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On 13/07/2022 05:23, Madhu wrote:

> that and "the four corners of the land"" follow from man's natural grasp
> of the 4 cardinal directions, and literally the land under consideration
> is flat.

The usual quote is from Revelation, where I am informed that the Greek
word translated as "corners" can also mean "quarters" - and angels can
stand on the four quarters of a sphere as easily as on a cube.

steve hague

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Jul 14, 2022, 1:09:44 AMJul 14
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When I saw that header, I thought I must have accidentally selected my
cricket ng.
Steve Hague



Timreason

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Jul 14, 2022, 3:19:43 AMJul 14
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I remember many times hearing in the news, "England's dramatic batting
collapse!"

Maybe we only remember the bad times...

Tim.





Mike Davis

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Jul 14, 2022, 8:59:45 AMJul 14
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On 13/07/2022 04:12, Kendall K. Down wrote:
> On 12/07/2022 22:27, Mike Davis wrote:
>
>> Augustine was, as you know, Bishop of Hippo but AFAIK had no direct
>> influence over the leadership of the time.
>
> No, I don't believe he did, but he did have influence over the thought
> of the time (and subsequent times).
>
>> As I've said on many occasions, "I wouldn't be an RC today, were it
>> not for the Second Vatican Council." I don't know how much you've read
>> of those documents - but they are a great step forwards (especially in
>> Ecumenism.)
>
> I don't believe I have read any of them - for much the same reasons that
> I doubt you have read any of the proceedings of the General Conference
> of Baptists. What goes on in a church not my own is, strictly speaking,
> irrelevant to me.

Since there is only ONE Christian Church - HIS, what goes on in each
part concerns us all. No part is without sin, no part is without
ignorance, the question is are we promoting the Kingdom in love?

And is it growing as we were told to spread the Good News?
Sadly there are many parts that are shrinking - and for that we are all
responsible.

>> Really? Can you refer me to anything in the OT that suggests that the
>> world is spherical? (Seriously...)
>
> The nearest is Isaiah 40:22 - if Biblical Hebrew has a word for "sphere"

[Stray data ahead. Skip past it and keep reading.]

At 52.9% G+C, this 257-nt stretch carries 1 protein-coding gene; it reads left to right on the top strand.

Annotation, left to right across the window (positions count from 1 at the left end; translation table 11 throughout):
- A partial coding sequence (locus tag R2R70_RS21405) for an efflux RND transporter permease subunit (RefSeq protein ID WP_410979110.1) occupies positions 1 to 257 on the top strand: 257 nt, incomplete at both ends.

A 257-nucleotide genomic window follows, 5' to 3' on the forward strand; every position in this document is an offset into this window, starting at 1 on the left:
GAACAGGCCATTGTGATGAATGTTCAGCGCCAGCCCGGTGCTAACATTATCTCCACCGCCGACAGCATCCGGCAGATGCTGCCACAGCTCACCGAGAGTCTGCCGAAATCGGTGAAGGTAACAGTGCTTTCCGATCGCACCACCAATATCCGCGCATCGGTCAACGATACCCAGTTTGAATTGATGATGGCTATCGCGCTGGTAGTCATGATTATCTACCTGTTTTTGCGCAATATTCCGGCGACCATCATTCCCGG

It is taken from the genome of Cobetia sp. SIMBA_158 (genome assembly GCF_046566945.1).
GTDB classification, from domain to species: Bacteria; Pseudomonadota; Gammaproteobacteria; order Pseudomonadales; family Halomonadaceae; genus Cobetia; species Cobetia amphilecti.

> I am not aware of it. More to the point is that whatever mistaken ideas
> Biblical authors may have had about the shape of the earth, they have
> not been explicitly stated in inspired Scripture - unlike, for example,
> the apocryphal Book of Enoch, which goes into great detail about what
> you will find at the edges of the earth! (Gates through which the winds
> blow.)

Thanks!

Mike
--
Mike Davis


Mike Davis

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Jul 14, 2022, 8:59:46 AMJul 14
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On 13/07/2022 05:23, Madhu wrote:
Yes, thanks, I agree!

Mike
--
Mike Davis


Mike Davis

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Jul 14, 2022, 8:59:47 AMJul 14
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<grins> I'll remember that!!

Mike
--
Mike Davis


Kendall K. Down

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Jul 14, 2022, 3:19:43 PMJul 14
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On 14/07/2022 06:07, steve hague wrote:

> When I saw that header, I thought I must have accidentally selected my
> cricket ng.

He he.

Kendall K. Down

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Jul 14, 2022, 3:19:43 PMJul 14
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On 14/07/2022 13:54, Mike Davis wrote:

>> I don't believe I have read any of them - for much the same reasons
>> that I doubt you have read any of the proceedings of the General
>> Conference of Baptists. What goes on in a church not my own is,
>> strictly speaking, irrelevant to me.

> Since there is only ONE Christian Church - HIS, what goes on in each
> part concerns us all.  No part is without sin, no part is without
> ignorance, the question is are we promoting the Kingdom in love?

Your statements are true but irrelevant - as I will demonstrate by
asking straight out: Have you read any of the proceedings of the General
Conference of Baptists?

> And is it growing as we were told to spread the Good News?
> Sadly there are many parts that are shrinking - and for that we are all
> responsible.

Again, your remarks are true but not strictly relevant.

Mike Davis

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Jul 15, 2022, 6:49:44 AMJul 15
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On 14/07/2022 20:17, Kendall K. Down wrote: